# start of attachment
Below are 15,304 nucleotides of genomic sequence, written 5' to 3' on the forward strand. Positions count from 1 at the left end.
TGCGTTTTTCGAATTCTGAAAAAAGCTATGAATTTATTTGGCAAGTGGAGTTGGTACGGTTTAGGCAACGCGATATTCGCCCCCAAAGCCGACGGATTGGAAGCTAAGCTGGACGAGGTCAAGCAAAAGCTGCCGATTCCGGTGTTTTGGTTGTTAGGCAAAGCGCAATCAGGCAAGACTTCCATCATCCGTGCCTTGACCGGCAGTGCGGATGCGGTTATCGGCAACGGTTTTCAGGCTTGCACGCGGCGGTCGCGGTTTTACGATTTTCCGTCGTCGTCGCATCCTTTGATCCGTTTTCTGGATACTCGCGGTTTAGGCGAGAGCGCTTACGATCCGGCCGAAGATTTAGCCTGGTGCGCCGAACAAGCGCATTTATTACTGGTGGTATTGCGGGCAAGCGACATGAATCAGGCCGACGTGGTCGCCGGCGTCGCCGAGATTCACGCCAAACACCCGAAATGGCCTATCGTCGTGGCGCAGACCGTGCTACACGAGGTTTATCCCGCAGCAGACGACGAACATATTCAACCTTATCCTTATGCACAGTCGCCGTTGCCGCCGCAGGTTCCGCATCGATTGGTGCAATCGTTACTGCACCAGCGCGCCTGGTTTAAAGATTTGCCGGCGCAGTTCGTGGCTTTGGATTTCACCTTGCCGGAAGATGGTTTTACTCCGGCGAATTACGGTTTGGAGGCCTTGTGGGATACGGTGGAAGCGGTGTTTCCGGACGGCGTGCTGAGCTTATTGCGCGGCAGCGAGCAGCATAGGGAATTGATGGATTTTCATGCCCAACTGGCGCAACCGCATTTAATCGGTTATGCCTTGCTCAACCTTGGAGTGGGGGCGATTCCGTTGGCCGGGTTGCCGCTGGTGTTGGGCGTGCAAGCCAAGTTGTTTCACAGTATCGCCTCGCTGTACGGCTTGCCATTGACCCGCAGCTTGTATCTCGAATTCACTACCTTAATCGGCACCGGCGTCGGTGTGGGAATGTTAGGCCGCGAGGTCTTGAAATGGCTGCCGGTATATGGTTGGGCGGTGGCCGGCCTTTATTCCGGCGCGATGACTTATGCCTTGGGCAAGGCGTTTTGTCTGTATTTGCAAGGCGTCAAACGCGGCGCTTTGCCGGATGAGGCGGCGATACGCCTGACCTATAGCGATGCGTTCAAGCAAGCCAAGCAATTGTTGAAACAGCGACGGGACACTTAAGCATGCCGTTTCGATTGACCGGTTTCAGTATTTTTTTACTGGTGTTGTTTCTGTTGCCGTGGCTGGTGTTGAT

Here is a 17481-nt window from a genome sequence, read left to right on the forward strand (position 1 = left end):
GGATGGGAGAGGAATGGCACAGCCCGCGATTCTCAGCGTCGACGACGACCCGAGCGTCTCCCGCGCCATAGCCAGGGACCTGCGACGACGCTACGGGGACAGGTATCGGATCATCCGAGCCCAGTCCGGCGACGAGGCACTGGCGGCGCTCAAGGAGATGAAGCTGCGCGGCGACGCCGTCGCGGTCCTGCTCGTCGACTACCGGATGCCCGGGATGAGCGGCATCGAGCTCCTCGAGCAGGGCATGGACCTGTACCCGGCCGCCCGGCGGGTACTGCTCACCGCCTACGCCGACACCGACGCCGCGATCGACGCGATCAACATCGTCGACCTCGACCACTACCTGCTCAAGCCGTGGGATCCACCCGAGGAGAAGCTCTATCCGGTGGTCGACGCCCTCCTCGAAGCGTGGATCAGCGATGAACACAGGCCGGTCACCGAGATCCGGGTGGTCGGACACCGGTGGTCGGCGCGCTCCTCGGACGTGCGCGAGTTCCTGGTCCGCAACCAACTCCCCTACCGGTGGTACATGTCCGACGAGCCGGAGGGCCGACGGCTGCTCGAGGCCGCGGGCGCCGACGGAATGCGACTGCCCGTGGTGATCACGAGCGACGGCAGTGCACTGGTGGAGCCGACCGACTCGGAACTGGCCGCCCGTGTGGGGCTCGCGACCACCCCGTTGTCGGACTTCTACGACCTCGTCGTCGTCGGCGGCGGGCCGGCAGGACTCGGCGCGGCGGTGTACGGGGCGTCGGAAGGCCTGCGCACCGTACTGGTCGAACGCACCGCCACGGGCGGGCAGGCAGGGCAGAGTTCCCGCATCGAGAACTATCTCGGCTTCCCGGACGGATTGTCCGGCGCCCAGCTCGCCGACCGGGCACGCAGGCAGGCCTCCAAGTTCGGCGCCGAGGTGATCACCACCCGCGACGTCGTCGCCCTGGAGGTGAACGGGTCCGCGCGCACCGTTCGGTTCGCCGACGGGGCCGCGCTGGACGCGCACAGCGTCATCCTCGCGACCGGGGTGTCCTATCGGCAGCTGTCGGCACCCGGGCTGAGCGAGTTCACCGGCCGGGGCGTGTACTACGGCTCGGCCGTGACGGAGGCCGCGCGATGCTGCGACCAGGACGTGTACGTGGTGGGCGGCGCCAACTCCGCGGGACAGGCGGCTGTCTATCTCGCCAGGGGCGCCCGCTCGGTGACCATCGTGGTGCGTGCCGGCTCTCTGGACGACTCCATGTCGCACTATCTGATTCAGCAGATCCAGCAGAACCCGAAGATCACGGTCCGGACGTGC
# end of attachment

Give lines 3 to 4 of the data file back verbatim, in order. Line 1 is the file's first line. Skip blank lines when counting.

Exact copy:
Here is a 17481-nt window from a genome sequence, read left to right on the forward strand (position 1 = left end):
GGATGGGAGAGGAATGGCACAGCCCGCGATTCTCAGCGTCGACGACGACCCGAGCGTCTCCCGCGCCATAGCCAGGGACCTGCGACGACGCTACGGGGACAGGTATCGGATCATCCGAGCCCAGTCCGGCGACGAGGCACTGGCGGCGCTCAAGGAGATGAAGCTGCGCGGCGACGCCGTCGCGGTCCTGCTCGTCGACTACCGGATGCCCGGGATGAGCGGCATCGAGCTCCTCGAGCAGGGCATGGACCTGTACCCGGCCGCCCGGCGGGTACTGCTCACCGCCTACGCCGACACCGACGCCGCGATCGACGCGATCAACATCGTCGACCTCGACCACTACCTGCTCAAGCCGTGGGATCCACCCGAGGAGAAGCTCTATCCGGTGGTCGACGCCCTCCTCGAAGCGTGGATCAGCGATGAACACAGGCCGGTCACCGAGATCCGGGTGGTCGGACACCGGTGGTCGGCGCGCTCCTCGGACGTGCGCGAGTTCCTGGTCCGCAACCAACTCCCCTACCGGTGGTACATGTCCGACGAGCCGGAGGGCCGACGGCTGCTCGAGGCCGCGGGCGCCGACGGAATGCGACTGCCCGTGGTGATCACGAGCGACGGCAGTGCACTGGTGGAGCCGACCGACTCGGAACTGGCCGCCCGTGTGGGGCTCGCGACCACCCCGTTGTCGGACTTCTACGACCTCGTCGTCGTCGGCGGCGGGCCGGCAGGACTCGGCGCGGCGGTGTACGGGGCGTCGGAAGGCCTGCGCACCGTACTGGTCGAACGCACCGCCACGGGCGGGCAGGCAGGGCAGAGTTCCCGCATCGAGAACTATCTCGGCTTCCCGGACGGATTGTCCGGCGCCCAGCTCGCCGACCGGGCACGCAGGCAGGCCTCCAAGTTCGGCGCCGAGGTGATCACCACCCGCGACGTCGTCGCCCTGGAGGTGAACGGGTCCGCGCGCACCGTTCGGTTCGCCGACGGGGCCGCGCTGGACGCGCACAGCGTCATCCTCGCGACCGGGGTGTCCTATCGGCAGCTGTCGGCACCCGGGCTGAGCGAGTTCACCGGCCGGGGCGTGTACTACGGCTCGGCCGTGACGGAGGCCGCGCGATGCTGCGACCAGGACGTGTACGTGGTGGGCGGCGCCAACTCCGCGGGACAGGCGGCTGTCTATCTCGCCAGGGGCGCCCGCTCGGTGACCATCGTGGTGCGTGCCGGCTCTCTGGACGACTCCATGTCGCACTATCTGATTCAGCAGATCCAGCAGAACCCGAAGATCACGGTCCGGACGTGC